Come on, go and admit it! When you visit a museum, don’t you sometimes get tempted to touch a piece of art or a sculpture? Especially if you’re so enthralled with its beauty or it has complex layers and textures… I can’t help but want to!
What if I told you there is a 300-year old piece of art that you CAN use and perform with. In fact, it even goes up in value when it’s played. That, my friend, is the one-of-a-kind ‘Circle’ violin created in 1701 by Antonio Stradivari.
The San Francisco Ballet Concertmaster, Cordula Merks has been lent this ‘Circle’ Stradivari through J & A Beare’s International Violin Society, a program that aims to bring patrons and performers together to support talented artists with the best instruments in the world.
“The first time I had the opportunity to play this violin, I was immediately drawn to the sound and I also felt very comfortable playing it right away,” said Cordua. “Normally when you play a new instrument, you need time to get used to playing on it but I was able to perform with this violin on the first night I received it!”
We recently sat down with Cordula at The Laundry to find out more about her musical journey this special violin. ⬆️ Click to Watch! ⬆️
The violin is called ‘Circle’ Stradivari because of the mysterious half circle scribed on the back, close to the neck of the violin. (Zoom in on the photo below to see it. It’s very faint!) The reasoning behind this mark is unknown but specifically sets it apart from Stradivari’s other violins. But beyond the mark, what makes this violin so special is its rich history, sound and value.
The paper trail on this instrument dates back to a famous Budapest-born violinist named Tivadar Nachèz, who owned it until 1904. But before then, it was owned by several violinists in the time of Mozart and Bach. It could have even been played in Beethoven’s orchestra. Can you imagine?! This violin may be able to sing but imagine if it could talk! It’s like a musical fairytale to think of all the halls that it was played in, the famous composers and musician that played it and all the monumental times that it “lived” through.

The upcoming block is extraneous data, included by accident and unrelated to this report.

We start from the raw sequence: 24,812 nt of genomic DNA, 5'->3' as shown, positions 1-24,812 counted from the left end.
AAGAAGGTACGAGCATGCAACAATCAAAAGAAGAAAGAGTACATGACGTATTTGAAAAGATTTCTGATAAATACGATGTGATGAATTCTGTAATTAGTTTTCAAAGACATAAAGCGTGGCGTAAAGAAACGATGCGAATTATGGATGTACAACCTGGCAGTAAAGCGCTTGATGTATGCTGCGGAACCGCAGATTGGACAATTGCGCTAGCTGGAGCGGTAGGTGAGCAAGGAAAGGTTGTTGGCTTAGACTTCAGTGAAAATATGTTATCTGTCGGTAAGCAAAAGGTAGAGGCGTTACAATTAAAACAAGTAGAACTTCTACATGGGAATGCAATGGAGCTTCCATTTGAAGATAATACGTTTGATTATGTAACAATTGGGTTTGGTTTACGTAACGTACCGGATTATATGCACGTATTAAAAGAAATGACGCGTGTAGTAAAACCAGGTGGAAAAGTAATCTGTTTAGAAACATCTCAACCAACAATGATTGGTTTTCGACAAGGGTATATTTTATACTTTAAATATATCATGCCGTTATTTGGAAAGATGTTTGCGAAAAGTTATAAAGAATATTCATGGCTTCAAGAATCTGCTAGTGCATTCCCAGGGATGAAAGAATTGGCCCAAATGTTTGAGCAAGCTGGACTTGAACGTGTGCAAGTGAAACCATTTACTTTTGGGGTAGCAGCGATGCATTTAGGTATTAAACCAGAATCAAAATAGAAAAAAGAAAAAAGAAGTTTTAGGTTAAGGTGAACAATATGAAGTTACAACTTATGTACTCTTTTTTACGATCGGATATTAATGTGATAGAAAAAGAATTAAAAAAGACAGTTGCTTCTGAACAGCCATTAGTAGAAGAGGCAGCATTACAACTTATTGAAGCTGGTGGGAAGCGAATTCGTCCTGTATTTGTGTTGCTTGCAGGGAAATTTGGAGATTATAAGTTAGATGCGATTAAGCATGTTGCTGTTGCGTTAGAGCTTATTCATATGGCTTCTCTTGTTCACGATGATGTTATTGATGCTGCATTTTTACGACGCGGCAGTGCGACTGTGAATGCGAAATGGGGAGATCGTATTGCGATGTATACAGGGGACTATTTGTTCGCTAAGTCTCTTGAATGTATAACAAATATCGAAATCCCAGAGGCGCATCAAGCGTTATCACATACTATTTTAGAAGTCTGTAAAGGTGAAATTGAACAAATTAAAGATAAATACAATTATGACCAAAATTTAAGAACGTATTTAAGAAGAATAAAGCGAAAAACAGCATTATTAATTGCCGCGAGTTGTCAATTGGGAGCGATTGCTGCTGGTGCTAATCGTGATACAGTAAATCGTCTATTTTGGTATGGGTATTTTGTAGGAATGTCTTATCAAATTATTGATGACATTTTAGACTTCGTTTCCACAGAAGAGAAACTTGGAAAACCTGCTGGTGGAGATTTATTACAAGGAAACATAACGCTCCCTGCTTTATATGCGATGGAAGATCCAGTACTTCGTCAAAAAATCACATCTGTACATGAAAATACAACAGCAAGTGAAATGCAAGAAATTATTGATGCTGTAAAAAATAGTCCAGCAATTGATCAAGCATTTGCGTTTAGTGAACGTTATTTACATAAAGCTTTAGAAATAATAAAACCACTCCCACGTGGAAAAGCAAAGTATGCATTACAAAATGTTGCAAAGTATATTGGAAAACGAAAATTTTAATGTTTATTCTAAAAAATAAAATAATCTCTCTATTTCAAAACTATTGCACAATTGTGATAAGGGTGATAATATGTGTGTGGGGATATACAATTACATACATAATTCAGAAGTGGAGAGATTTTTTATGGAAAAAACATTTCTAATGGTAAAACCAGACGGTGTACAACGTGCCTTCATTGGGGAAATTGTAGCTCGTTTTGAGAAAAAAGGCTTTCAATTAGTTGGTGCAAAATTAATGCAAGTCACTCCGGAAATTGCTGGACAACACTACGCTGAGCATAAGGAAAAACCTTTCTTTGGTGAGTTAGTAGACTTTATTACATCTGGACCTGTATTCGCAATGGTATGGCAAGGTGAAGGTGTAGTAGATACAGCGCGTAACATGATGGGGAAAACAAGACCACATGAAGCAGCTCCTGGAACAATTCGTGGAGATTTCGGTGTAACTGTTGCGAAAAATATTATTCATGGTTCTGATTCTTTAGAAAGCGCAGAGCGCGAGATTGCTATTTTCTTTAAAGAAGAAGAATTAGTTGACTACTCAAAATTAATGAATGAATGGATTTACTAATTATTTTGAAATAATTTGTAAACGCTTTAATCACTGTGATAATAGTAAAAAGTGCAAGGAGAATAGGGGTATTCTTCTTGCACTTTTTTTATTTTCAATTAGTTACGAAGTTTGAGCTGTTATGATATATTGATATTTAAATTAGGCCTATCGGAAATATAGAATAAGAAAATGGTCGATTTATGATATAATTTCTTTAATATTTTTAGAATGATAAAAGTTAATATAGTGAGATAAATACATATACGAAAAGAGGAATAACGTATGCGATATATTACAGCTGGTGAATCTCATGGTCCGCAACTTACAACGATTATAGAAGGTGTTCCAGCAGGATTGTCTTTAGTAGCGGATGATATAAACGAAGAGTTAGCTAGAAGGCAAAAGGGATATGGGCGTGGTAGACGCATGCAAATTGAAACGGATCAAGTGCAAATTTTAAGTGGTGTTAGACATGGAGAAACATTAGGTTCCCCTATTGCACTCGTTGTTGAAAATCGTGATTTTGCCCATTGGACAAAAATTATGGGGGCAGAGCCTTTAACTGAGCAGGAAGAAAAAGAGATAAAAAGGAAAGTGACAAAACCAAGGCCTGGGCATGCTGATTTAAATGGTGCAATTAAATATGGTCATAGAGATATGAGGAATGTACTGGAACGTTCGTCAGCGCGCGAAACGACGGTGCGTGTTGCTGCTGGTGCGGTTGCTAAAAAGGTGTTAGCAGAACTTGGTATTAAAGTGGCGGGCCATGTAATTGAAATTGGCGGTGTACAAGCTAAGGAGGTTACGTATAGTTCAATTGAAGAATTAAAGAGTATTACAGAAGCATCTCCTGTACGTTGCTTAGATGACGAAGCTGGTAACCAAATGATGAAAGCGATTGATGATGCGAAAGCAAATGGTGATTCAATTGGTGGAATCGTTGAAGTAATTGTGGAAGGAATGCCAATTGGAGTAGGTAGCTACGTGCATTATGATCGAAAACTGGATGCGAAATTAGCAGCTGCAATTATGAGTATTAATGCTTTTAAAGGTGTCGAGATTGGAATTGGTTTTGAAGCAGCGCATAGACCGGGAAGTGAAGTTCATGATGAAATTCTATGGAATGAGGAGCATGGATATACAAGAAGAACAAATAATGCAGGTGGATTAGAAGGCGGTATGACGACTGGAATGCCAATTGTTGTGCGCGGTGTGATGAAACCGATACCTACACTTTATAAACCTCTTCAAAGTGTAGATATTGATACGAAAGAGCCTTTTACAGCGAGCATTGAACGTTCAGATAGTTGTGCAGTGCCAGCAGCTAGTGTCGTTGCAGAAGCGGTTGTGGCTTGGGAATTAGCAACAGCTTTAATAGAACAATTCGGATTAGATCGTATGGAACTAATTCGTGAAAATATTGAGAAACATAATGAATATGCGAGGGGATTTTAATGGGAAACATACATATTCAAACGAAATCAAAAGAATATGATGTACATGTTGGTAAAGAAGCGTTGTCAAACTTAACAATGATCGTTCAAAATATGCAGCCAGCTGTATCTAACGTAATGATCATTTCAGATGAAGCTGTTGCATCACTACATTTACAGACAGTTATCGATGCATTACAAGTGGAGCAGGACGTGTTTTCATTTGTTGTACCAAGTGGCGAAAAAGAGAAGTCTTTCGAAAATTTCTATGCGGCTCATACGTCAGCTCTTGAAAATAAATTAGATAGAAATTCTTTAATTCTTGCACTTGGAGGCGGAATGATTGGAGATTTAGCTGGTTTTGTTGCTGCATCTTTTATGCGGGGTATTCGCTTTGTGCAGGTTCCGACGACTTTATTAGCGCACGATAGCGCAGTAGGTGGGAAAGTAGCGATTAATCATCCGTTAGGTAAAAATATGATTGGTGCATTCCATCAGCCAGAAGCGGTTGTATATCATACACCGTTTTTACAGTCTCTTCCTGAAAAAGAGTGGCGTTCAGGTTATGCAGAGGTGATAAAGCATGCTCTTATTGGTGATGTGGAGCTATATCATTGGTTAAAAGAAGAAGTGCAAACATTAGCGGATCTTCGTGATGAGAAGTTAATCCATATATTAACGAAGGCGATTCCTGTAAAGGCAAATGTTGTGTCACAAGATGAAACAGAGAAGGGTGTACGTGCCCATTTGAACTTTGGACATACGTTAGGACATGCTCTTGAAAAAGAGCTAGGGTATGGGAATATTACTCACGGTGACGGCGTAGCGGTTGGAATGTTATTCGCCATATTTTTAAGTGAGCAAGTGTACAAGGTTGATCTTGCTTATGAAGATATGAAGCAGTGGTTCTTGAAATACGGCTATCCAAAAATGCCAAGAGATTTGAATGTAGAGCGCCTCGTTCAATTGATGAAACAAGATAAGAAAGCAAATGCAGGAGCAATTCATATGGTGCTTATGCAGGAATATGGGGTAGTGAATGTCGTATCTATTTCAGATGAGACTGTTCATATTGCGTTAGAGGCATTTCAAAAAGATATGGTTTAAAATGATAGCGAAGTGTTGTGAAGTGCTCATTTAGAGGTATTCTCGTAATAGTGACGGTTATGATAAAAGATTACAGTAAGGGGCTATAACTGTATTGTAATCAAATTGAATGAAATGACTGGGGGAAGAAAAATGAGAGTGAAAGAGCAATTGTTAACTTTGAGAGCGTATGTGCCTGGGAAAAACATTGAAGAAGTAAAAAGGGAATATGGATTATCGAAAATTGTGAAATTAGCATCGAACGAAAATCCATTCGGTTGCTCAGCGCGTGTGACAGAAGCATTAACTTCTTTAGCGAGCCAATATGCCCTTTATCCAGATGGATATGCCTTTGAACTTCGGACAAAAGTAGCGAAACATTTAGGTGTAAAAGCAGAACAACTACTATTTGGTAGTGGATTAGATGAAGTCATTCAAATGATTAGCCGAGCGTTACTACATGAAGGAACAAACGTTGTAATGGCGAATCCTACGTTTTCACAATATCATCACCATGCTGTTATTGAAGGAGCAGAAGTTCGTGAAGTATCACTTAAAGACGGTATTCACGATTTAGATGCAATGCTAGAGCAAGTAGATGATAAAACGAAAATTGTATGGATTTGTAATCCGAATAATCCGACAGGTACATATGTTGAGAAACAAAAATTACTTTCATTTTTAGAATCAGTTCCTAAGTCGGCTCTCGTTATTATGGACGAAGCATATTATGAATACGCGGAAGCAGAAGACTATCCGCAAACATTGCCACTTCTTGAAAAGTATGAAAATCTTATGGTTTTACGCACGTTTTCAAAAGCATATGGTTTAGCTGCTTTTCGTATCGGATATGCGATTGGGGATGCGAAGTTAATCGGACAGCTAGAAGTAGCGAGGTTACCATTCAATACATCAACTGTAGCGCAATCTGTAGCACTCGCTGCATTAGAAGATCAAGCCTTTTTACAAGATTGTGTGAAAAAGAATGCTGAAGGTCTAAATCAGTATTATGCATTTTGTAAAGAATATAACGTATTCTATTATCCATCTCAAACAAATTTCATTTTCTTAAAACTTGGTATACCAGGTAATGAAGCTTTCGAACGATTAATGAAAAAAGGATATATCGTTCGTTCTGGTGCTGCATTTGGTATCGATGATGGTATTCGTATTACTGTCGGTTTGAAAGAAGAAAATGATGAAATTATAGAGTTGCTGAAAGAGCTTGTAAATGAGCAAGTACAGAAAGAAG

Just like a glass of old wine, this violin has such a rich color of flavors and sounds when it’s played. One of the reasons that makes it so unique is that it’s easy to project the notes to in big and substantial hall. “To me, the ‘Circle’ Stradivari sounds effortlessly powerful, yet warm and full of life and character,” said Cordula. “The sound is neither ‘bright’ nor ‘dark’ – it could be anything, like only the best human voices. The violin is also wonderful to observe: its delicate lines, the dancing colors under the varnish… to me, it looks truly alive.”
Even if you’re not too familiar with classical music, the name “Stradivari” may still sound familiar. That’s because he is known to be the best violin maker EVER. Not just in his time period but even in the twenty-first century, he still surpasses the best violin makers of today. His violins have been compared to the artwork of Van Gogh or Picasso because of his unparalleled artistry and technique. Currently, the value of this instrument is worth several million dollars! And the best part is, it will ALWAYS go up in value, especially when it’s used.The violin is in an exceptional state of preservation and is one of the finest examples of the Stradivari golden period violins.
So the next time you go and see the San Francisco Ballet, make sure to listen closely to the orchestra! You’ll be able to hear Cordula play on a one-of-a-kind Stradivari that’s over 300-years old. How cool!
Currently, Cordula and the San Francisco Ballet is hoping to find an individual or group of people that would like to purchase the instrument as an investment and then loan it to her or SF Ballet for her use. “A violin of this extraordinary quality can allow the performance of both the player and dancer to reach even higher levels in our never-ending quest for perfection,” says Martin West, Musical Director and Principal Conductor of the SF Ballet.
WATCH our Red Curtain Addict episodes by subscribing to our Youtube Channel.
FOLLOW us on Instagram for behind-the-scenes snapshots!
FIND OUT MORE about reading some of our latest articles.